For many SME owners tax time represents the beginning and end of their contact with an accountant each year. Other SME owners have discovered that their accountant can offer much more. A good accountant is aware of the wider economic, legal and financial environment affecting their client’s business, as well as being acquainted with its key drivers of revenues and costs. These businesses make extensive use of their accountant as a business advisor whose knowledge they can call on for counsel and recommendations that can help them grow their business. Seeking specialist business advice from an accountant can save the SME owner time and help to make their business more profitable.

A modern accounting practice is able to offer a range of assistance over and above recording transactions and passively generating financial statements and compliance documents.

These days an accountant can be a primary resource for a wide range of advice.
  • Tax planning: preparing financials for tax purposes should be just the first stage of managing the tax obligations of a business. A number of other business decisions through the year will have tax implications, and advice on how to structure these issues can limit the tax liability involved. The key to minimising overall tax liability is to seek advice on the tax angle of major day-to-day operational decisions as they arise.

  • Payroll management: organising payroll and payroll taxes (both what the employer and employee pays) can be a full-time job on its own. Many business owners get buried in this kind of back-office activity when they should be doing value producing work. Having an accountant oversee payroll improves the accuracy of data, ensures returns are based on the latest version of the tax regulations and helps protect from unpleasant tax surprises down the road.

  • Advice to improve business operations: the financial statements an accountant creates have more use than as just tax documents. Using a number of key performance ratios to analyse the figures in them can reveal a great deal of information about how different parts of the business are performing, or underperforming. They can point out pending problems in areas such as cash flow and inventory. Financial statements only tell where the business has been. Ratio analysis can convert financial data into actionable business intelligence to help the business go somewhere. An accountant can take that one step further and offer specific solutions to specific operational problems — fraud proofing the business, risk management, lease versus buy decisions, managing inventory, depreciating equipment, pricing, and even marketing.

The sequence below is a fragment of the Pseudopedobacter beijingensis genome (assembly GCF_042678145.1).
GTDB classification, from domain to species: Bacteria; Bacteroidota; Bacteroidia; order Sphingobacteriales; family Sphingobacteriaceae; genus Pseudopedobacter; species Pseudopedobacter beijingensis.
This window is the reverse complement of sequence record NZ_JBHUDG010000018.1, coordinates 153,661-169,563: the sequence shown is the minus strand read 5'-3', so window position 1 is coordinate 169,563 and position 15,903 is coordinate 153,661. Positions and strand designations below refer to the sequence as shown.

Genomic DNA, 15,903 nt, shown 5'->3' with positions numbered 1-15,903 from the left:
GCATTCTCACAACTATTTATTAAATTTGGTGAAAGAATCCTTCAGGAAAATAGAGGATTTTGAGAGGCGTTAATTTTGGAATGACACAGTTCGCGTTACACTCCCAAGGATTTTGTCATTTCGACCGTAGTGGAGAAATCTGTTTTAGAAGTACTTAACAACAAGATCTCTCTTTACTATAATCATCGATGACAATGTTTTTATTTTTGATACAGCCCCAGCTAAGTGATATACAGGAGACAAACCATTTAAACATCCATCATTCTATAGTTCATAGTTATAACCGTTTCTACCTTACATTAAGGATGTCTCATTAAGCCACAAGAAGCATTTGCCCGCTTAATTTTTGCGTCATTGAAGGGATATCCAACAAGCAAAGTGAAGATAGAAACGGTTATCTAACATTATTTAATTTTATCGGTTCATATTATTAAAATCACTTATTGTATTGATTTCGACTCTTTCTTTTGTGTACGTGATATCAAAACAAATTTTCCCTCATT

• Personal finance advice: a business owner’s personal finances are integrally linked to their business finances. To manage them best they need to be managed together. An accountant can advise on how to structure business and tax commitments to ultimately get the best retirement benefit and estate arrangement. They can investigate different methods of disposing of the business to get the best price and help you create a succession plan that will ensure trouble-free transfer of management when the time comes.

  • Technology innovation: inexpensive computing technology and business application software can be used to dramatically improve a small business’ capabilities. But how many business owners are familiar with the range of applications, the jargon, the security issues and the technology to make the best decisions about what to buy and how to use it? Many accountants are proficient in applying information technology solutions to the SME context.
Using an advisor provides the business owner with an opportunity to lift their head from the grind of daily operations, look at the bigger picture and get an independent assessment of their situation and some expert business advice. Consider the value of receiving real, balanced evidence and practical advice that will point out the pros and cons of any proposed strategy — before implementation makes it an irreversible commitment. An SME owner who isn’t using their accountant for more than just tax preparation is missing out on a great opportunity to access sound business advice.